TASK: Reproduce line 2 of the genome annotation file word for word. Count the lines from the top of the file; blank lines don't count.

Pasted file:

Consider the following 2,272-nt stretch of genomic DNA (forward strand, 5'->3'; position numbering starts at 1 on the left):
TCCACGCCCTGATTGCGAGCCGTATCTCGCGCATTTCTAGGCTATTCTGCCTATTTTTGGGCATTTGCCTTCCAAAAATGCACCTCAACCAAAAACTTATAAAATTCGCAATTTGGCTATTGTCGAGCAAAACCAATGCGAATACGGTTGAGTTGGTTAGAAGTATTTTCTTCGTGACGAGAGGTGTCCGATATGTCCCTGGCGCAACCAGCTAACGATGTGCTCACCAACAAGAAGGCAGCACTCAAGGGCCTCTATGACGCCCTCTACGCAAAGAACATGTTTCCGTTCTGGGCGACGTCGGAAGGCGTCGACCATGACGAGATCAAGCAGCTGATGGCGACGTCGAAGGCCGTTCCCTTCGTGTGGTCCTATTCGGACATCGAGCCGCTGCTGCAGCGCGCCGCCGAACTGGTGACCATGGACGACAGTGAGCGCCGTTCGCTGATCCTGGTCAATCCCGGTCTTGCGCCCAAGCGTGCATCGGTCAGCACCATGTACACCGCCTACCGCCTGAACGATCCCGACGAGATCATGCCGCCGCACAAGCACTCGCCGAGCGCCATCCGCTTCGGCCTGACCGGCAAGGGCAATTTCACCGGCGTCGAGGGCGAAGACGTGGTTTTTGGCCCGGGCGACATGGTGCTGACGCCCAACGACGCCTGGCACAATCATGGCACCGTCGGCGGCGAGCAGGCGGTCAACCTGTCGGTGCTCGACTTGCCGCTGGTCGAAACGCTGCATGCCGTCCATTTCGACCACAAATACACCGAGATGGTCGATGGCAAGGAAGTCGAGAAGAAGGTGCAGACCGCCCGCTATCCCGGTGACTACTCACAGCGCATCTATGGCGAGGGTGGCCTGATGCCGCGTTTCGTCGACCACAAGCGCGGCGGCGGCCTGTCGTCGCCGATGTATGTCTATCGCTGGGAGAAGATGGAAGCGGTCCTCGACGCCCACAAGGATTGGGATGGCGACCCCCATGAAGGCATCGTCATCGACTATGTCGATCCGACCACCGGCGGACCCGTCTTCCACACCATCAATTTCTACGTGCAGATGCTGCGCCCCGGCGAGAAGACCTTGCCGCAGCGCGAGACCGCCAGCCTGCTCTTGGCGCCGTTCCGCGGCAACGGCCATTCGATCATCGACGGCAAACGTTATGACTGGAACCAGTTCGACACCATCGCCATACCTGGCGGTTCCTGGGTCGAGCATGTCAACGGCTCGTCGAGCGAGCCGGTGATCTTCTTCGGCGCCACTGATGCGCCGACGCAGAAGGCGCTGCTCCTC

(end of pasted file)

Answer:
TCCACGCCCTGATTGCGAGCCGTATCTCGCGCATTTCTAGGCTATTCTGCCTATTTTTGGGCATTTGCCTTCCAAAAATGCACCTCAACCAAAAACTTATAAAATTCGCAATTTGGCTATTGTCGAGCAAAACCAATGCGAATACGGTTGAGTTGGTTAGAAGTATTTTCTTCGTGACGAGAGGTGTCCGATATGTCCCTGGCGCAACCAGCTAACGATGTGCTCACCAACAAGAAGGCAGCACTCAAGGGCCTCTATGACGCCCTCTACGCAAAGAACATGTTTCCGTTCTGGGCGACGTCGGAAGGCGTCGACCATGACGAGATCAAGCAGCTGATGGCGACGTCGAAGGCCGTTCCCTTCGTGTGGTCCTATTCGGACATCGAGCCGCTGCTGCAGCGCGCCGCCGAACTGGTGACCATGGACGACAGTGAGCGCCGTTCGCTGATCCTGGTCAATCCCGGTCTTGCGCCCAAGCGTGCATCGGTCAGCACCATGTACACCGCCTACCGCCTGAACGATCCCGACGAGATCATGCCGCCGCACAAGCACTCGCCGAGCGCCATCCGCTTCGGCCTGACCGGCAAGGGCAATTTCACCGGCGTCGAGGGCGAAGACGTGGTTTTTGGCCCGGGCGACATGGTGCTGACGCCCAACGACGCCTGGCACAATCATGGCACCGTCGGCGGCGAGCAGGCGGTCAACCTGTCGGTGCTCGACTTGCCGCTGGTCGAAACGCTGCATGCCGTCCATTTCGACCACAAATACACCGAGATGGTCGATGGCAAGGAAGTCGAGAAGAAGGTGCAGACCGCCCGCTATCCCGGTGACTACTCACAGCGCATCTATGGCGAGGGTGGCCTGATGCCGCGTTTCGTCGACCACAAGCGCGGCGGCGGCCTGTCGTCGCCGATGTATGTCTATCGCTGGGAGAAGATGGAAGCGGTCCTCGACGCCCACAAGGATTGGGATGGCGACCCCCATGAAGGCATCGTCATCGACTATGTCGATCCGACCACCGGCGGACCCGTCTTCCACACCATCAATTTCTACGTGCAGATGCTGCGCCCCGGCGAGAAGACCTTGCCGCAGCGCGAGACCGCCAGCCTGCTCTTGGCGCCGTTCCGCGGCAACGGCCATTCGATCATCGACGGCAAACGTTATGACTGGAACCAGTTCGACACCATCGCCATACCTGGCGGTTCCTGGGTCGAGCATGTCAACGGCTCGTCGAGCGAGCCGGTGATCTTCTTCGGCGCCACTGATGCGCCGACGCAGAAGGCGCTGCTCCTC